[Skip to Navigation]
March 1, 1919


Author Affiliations

Captain, M. C., U. S. Army; First Lieutenant, M. C., U. S. Army CAMP JACKSON, COLUMBIA, S. C.

JAMA. 1919;72(9):617-626. doi:10.1001/jama.1919.02610090001001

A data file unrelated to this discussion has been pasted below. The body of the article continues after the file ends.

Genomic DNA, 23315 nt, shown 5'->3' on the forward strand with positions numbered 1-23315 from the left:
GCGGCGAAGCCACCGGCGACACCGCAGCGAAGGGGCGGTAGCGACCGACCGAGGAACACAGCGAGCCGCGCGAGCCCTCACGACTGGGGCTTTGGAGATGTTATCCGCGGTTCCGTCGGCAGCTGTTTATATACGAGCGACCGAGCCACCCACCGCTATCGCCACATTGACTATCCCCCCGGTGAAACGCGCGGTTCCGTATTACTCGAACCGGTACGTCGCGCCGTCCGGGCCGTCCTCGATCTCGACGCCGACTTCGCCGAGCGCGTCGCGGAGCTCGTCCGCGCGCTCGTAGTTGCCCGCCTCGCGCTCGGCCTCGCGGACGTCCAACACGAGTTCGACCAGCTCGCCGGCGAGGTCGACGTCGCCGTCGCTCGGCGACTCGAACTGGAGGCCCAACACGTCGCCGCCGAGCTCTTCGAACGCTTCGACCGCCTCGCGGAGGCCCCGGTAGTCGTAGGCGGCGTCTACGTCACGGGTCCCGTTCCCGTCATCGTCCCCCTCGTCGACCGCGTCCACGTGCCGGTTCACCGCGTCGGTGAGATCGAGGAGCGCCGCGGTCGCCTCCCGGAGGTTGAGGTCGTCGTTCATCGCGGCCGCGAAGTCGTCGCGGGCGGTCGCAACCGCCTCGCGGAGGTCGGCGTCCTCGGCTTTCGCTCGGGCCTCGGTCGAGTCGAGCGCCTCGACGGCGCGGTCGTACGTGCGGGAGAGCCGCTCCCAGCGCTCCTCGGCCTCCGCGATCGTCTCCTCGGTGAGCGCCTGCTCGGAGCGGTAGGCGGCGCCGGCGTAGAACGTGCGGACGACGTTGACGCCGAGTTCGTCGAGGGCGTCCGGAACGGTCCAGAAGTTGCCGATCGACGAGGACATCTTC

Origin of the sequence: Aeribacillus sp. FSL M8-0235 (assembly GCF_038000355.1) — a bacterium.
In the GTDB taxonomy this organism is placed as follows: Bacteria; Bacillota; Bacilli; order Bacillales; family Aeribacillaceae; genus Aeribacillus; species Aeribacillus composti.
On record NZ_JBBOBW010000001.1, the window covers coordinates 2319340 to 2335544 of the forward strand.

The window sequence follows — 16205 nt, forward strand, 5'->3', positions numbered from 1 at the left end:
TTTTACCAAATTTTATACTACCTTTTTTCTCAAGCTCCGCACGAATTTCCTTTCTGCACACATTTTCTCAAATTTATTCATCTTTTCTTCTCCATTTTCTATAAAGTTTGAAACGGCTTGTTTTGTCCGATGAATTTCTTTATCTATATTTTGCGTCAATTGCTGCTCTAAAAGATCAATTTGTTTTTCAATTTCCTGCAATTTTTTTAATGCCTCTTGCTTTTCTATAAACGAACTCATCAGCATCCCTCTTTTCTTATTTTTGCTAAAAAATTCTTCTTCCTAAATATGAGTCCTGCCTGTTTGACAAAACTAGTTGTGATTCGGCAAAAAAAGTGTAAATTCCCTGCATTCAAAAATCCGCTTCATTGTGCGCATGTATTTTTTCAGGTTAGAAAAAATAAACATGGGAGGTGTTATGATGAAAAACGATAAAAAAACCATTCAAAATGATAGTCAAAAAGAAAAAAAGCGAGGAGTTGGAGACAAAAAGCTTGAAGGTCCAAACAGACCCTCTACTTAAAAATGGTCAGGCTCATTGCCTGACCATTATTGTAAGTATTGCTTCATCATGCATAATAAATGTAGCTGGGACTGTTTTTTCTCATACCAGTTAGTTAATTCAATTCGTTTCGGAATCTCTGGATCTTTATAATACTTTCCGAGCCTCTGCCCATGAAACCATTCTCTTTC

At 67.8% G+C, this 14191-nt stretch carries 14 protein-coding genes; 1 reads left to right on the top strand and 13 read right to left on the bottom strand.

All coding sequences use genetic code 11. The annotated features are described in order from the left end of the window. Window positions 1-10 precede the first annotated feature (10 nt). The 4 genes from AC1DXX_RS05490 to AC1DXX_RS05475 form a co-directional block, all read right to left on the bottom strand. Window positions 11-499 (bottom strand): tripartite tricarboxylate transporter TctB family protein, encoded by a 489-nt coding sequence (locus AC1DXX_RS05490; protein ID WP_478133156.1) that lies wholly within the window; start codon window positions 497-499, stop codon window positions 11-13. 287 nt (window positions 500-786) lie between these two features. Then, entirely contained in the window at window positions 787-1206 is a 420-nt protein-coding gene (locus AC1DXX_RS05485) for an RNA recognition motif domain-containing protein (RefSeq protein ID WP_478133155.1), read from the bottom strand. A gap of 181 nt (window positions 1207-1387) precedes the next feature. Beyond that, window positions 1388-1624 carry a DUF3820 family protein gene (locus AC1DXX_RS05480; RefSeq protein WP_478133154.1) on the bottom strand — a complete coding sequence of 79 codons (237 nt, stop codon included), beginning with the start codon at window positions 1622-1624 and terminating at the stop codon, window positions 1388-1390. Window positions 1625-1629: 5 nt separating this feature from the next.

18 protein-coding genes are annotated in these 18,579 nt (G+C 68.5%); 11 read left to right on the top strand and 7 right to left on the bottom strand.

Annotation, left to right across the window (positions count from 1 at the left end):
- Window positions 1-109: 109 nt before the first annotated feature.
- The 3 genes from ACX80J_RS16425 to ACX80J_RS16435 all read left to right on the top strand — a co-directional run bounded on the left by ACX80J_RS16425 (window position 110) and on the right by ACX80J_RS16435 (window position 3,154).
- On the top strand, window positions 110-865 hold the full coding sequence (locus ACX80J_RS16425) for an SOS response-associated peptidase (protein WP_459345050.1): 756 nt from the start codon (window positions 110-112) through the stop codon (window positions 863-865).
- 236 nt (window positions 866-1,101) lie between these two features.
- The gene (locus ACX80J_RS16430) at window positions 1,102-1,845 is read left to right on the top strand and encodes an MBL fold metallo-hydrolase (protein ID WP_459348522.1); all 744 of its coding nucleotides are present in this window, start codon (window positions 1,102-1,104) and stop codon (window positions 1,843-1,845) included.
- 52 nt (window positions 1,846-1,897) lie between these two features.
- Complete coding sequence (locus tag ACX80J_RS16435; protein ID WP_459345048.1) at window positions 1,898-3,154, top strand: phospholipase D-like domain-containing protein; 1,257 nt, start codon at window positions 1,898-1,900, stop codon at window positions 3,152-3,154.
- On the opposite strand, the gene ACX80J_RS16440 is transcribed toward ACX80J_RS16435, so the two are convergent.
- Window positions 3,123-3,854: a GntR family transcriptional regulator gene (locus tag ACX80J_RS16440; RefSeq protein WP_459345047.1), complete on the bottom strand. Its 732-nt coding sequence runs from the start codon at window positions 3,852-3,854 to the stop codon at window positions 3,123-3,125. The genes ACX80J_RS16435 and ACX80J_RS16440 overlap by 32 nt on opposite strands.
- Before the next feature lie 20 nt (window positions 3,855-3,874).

In the standard textbooks the staphylococcus is usually noted among other micro-organisms as a possible etiologic agent in the production of bronchopneumonia. A detailed description of the clinical picture of the disease associated with the presence of this organism in the lung has thus far failed to come to our attention. This is no doubt due in part to the relative rarity of this infection as encountered in civil practice, and possibly to the lack of careful study of the bacteriology of acute respiratory affections until but recently. How rarely Staphylococcus aureus infection of the lung occurs and how grave the prognosis is may best be stated by noting that in a series of about 800 cases of pneumonia, drawn from all classes of the population of New York City, only thirteen cases were treated at the hospital of the Rockefeller Institute under the direction of Dr. Rufus Cole, in